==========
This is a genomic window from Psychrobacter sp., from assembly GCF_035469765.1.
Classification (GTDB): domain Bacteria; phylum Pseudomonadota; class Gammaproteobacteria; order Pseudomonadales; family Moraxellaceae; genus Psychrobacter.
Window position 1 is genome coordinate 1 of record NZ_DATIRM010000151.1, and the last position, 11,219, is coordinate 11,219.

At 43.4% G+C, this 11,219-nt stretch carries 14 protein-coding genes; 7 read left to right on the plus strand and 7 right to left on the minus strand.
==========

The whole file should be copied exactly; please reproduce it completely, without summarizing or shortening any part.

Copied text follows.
This is a genomic window from Psychrobacter sp., from assembly GCF_035469765.1.
Classification (GTDB): domain Bacteria; phylum Pseudomonadota; class Gammaproteobacteria; order Pseudomonadales; family Moraxellaceae; genus Psychrobacter.
Window position 1 is genome coordinate 1 of record NZ_DATIRM010000151.1, and the last position, 11,219, is coordinate 11,219.

At 43.4% G+C, this 11,219-nt stretch carries 14 protein-coding genes; 7 read left to right on the plus strand and 7 right to left on the minus strand.